Firms and markets that profit from investment in design and product development

Roy, Robin; Reidel, Johann and Potter, Stephen (1998). Firms and markets that profit from investment in design and product development. The Design Journal, 1(2) pp. 3–16.



This paper concerns a study which aimed to identify: (a) how returns from investments in design and product development vary with the types of market in which a firm operates; (b) the long-term benefits of investment in product design and innovation. The study built upon an earlier research project, which involved a survey of design and product development projects in 221 SMEs which had received some government support for design. This paper focuses on the results of a longitudinal, follow-up survey of a sample of 42 firms and projects, 8–9 years after the original study.
• The firms which had grown in turnover operated in growing markets and had typically developed innovative or niche products, while the declining firms generally operated in static or declining markets in which they had many competitors.
• The fast growing firms employed a statistically significantly higher proportion of RD&D staff; used external expertise for product development more often; and introduced new products more frequently, than the slow-growing or declining firms.
• All the growing firms had managers with a positive attitude towards design and innovation and increased their investment in RD&D during the recession, while most managers in the declining firms had a narrow and limited understanding of the contribution of design and reduced their investment.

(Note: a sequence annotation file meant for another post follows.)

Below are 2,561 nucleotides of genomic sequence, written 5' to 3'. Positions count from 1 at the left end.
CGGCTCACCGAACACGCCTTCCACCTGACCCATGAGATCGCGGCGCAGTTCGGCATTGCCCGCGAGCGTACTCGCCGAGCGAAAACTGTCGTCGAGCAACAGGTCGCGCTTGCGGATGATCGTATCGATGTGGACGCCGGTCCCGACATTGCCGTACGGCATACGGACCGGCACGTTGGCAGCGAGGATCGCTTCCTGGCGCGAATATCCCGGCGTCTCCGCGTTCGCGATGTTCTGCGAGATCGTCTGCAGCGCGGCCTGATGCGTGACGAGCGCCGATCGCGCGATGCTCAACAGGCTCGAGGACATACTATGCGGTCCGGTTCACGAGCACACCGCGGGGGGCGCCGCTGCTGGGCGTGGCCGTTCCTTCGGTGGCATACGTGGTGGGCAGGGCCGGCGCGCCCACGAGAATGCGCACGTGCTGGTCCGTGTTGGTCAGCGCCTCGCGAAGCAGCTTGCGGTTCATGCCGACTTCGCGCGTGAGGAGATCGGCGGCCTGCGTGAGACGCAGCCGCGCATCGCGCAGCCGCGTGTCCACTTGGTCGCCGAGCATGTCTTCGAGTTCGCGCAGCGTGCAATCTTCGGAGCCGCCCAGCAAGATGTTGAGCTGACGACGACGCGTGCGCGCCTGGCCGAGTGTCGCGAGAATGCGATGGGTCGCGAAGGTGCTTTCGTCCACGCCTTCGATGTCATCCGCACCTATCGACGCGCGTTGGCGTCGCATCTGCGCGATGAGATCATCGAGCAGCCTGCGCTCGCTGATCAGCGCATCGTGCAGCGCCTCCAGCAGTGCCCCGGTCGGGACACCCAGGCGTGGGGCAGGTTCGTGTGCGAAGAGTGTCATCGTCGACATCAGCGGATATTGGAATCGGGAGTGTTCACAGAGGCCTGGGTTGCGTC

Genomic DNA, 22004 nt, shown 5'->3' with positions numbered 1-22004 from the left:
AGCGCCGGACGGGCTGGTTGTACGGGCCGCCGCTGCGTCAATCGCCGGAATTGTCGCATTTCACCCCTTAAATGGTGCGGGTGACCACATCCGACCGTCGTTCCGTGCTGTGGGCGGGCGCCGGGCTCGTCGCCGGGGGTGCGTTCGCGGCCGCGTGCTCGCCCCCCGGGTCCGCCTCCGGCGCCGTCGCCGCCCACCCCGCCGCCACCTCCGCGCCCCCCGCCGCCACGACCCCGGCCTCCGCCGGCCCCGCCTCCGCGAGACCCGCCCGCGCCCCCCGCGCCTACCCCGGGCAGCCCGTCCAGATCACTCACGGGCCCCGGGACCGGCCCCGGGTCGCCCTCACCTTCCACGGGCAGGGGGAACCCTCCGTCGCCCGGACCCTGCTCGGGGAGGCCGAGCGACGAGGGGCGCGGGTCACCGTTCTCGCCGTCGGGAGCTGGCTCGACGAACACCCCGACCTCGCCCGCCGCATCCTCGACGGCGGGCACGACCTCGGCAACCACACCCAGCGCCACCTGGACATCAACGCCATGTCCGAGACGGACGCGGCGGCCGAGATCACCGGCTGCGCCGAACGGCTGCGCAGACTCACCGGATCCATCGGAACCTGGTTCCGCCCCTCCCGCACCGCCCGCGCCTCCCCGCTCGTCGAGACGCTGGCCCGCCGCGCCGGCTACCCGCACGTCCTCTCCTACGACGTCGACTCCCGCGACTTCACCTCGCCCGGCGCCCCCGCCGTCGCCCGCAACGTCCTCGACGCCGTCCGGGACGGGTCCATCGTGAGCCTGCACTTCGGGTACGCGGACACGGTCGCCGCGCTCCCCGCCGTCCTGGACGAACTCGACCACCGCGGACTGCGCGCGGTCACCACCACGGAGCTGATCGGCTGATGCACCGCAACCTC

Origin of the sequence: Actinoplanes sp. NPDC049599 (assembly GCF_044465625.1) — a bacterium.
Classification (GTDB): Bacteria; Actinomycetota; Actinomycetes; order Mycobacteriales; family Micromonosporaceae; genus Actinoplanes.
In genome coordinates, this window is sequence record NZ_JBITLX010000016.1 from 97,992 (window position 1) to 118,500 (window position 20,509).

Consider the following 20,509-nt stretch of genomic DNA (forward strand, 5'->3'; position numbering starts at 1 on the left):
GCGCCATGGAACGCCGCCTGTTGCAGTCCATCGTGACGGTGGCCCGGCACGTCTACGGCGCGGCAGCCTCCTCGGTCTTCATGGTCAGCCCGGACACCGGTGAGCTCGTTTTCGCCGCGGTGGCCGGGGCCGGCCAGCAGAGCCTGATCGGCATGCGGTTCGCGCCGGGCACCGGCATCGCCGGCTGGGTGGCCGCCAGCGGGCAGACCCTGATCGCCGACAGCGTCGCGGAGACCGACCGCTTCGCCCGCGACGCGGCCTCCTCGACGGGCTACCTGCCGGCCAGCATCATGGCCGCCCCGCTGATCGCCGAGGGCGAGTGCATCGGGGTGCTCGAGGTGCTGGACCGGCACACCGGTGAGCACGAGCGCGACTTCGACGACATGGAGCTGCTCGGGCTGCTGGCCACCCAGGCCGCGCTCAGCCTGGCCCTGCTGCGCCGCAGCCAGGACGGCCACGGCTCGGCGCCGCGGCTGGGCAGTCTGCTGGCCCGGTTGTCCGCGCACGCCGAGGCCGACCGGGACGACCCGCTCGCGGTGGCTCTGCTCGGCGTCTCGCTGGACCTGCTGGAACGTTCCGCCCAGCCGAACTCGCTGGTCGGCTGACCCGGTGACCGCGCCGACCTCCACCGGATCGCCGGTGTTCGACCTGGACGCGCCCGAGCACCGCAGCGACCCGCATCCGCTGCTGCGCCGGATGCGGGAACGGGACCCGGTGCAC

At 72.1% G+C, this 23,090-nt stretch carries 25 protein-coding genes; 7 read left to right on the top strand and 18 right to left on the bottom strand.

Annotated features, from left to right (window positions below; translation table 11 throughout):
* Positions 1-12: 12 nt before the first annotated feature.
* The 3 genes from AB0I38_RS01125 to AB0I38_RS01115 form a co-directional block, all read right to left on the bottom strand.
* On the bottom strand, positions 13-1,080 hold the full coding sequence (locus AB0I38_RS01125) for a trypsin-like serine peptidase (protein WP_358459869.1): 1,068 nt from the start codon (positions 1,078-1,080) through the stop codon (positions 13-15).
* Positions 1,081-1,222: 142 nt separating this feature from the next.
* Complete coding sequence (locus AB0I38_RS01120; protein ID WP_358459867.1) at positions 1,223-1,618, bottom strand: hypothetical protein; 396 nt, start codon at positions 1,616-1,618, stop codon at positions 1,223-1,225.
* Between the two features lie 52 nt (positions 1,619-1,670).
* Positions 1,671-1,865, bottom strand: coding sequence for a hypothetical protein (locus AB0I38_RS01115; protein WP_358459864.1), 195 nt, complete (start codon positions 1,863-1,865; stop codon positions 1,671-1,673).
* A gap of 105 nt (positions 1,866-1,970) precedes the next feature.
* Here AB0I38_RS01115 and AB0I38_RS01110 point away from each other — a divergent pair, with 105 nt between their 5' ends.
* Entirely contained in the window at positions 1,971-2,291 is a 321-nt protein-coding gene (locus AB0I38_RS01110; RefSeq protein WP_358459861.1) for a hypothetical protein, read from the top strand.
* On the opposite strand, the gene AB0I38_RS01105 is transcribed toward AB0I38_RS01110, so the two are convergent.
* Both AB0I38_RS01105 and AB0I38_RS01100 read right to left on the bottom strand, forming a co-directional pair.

• Since the earlier survey, performance, quality and price remain the key factors in product competition, although there is evidence of price and delivery becoming relatively more important – consistent with trends since the late 1980s in which firms increasingly have to compete on price and service as well as on product quality and design.
• SME managers and designers are now aware that multiple factors should be considered when designing a product but, given the differences in the commercial performance of the products, probably not all firms were equally effective in ensuring that these factors were actually taken into account.
These findings support previous research that business success and investment in design and product development are likely to be mutually reinforcing, while poor financial performance and a failure to invest can lead to a cycle of decline.

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